Thursday, March 27, 2003

The teachers have started their sanctions. School started at nine o'clock today, instead of eight o'clock. The new government economic plan calls for the dismissal of 6000 teachers. I don't know if they plan to give early retirement to some of the older, burnt-out teachers, or sack the younger ones, but I can think of one or two teachers in my girls' school that I would not be heartbroken if I didn’t see teaching next year.

I find it very difficult to feel empathy for the teachers' plight. They may not make very much money, but they don't work very much either (they boast a twenty four hour week, nearly half the national amount, and they work eight months a year, and that's on a year they don't go on too many strikes, and don't tell me they have all those exams to mark after school hours, I won't be impressed). Some teachers make a small fortune supplementing their salaries with unreported private tutoring. Besides pocketing (stealing?) what they should be paying as income tax for this, as I see it, this practice gives them incentive to be bad teachers in school in the morning (no fear of being sacked, they have job permanence). If little Adi can't understand what Shula the math teacher is talking about, her parents will be forced to fork out for private tuition (and it's very expensive). What a coincidence, Shula just happens to know of a very good teacher who could be of assistance... and what do you know, the very good teacher also has some students who need help. Maybe Shula would be so kind... A very profitable arrangement. I think it's not as straight forward as that, these days (have teachers of late grown some shame or is it the Education Ministry making a feeble attempt at curbing the phenomenon?), but that's how it worked in my day. And I suppose the logic hasn't really changed. Of course, many parents can't afford this blood letting, so this creates a situation whereby only the relatively reasonably-salaried can afford a decent education for their offspring (so much for free and equal schooling for all). So, no, I don't have much empathy for teachers, although we've been very lucky with the girls' class teachers in recent years (Why should I feel lucky? Don't our children deserve good teachers? Must it be a matter of potluck?).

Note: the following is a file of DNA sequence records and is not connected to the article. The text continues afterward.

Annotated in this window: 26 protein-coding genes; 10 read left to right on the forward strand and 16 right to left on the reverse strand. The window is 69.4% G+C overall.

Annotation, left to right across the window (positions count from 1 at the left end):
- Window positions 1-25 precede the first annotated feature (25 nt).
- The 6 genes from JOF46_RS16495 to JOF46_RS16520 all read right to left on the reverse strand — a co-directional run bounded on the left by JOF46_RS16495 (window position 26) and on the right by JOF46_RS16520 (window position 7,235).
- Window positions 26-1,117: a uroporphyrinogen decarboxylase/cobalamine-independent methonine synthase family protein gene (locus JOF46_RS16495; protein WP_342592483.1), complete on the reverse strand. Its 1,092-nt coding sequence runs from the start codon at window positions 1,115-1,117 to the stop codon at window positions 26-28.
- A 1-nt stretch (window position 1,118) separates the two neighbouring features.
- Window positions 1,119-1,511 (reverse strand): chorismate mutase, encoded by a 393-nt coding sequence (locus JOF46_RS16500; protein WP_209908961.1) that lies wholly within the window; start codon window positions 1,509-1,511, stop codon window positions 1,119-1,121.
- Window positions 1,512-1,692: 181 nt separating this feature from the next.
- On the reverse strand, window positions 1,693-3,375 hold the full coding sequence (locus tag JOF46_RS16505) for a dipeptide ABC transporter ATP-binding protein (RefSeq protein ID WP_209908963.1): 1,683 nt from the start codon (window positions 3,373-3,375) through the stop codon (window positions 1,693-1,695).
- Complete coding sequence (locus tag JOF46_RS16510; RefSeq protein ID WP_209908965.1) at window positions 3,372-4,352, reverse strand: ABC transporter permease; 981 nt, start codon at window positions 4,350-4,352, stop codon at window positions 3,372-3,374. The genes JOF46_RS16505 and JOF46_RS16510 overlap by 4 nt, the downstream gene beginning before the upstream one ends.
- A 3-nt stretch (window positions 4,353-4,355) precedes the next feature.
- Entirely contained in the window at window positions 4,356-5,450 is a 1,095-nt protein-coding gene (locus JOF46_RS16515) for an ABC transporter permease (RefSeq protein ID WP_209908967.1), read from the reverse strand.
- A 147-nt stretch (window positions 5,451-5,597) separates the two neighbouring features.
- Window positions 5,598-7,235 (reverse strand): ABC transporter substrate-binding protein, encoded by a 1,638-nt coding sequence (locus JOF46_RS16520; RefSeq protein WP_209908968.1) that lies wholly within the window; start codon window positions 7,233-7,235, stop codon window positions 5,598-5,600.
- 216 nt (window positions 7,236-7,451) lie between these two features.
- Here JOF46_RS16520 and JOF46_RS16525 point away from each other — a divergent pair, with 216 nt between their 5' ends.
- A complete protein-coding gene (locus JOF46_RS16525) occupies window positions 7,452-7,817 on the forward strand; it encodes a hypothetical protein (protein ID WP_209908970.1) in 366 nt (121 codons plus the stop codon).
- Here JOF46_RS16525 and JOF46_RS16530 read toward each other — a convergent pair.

The teachers’ sanctions will probably soon mature into a full-blown strike. This is a real torment for parents who aren't as fortunate as the teachers with their unparalleled work conditions and actually have to put in a full day's work all year round (give or take a bit for what's known as "Shabbatot ve hagim" - Saturdays and religious holidays). Let's hope the teachers manage to muster up some uncharacteristic restraint and wait till the end of the war in Iraq before they commence with their fun and games.

*I would like to point out that most teachers I know personally are lovely people, dedicated to their vocation. I am very happy with my girls’ school on the whole, and haven’t really got much of an axe to grind. But being a full-time working mother, The Teachers, as a powerful political group, continue to p$#s me off no end.